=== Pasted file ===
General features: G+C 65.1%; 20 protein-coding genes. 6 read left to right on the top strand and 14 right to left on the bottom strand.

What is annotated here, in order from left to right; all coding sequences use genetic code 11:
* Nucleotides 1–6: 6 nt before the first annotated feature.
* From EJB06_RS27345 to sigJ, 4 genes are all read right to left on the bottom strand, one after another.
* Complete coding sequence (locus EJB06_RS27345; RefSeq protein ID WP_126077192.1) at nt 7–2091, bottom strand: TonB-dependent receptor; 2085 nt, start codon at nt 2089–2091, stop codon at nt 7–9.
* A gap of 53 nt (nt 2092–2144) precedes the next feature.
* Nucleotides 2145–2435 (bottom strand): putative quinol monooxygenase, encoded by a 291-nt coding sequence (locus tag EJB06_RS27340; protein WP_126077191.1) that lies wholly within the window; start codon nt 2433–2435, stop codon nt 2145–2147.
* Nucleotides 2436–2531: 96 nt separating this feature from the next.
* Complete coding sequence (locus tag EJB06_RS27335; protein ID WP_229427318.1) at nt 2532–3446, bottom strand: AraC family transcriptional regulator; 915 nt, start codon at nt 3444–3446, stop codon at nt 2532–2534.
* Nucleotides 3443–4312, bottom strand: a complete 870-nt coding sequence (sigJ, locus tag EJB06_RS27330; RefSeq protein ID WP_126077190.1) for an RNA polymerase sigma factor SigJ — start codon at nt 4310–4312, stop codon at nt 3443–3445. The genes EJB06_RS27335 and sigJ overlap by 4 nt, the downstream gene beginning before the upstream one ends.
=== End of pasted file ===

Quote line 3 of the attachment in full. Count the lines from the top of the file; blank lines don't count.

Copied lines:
* Nucleotides 1–6: 6 nt before the first annotated feature.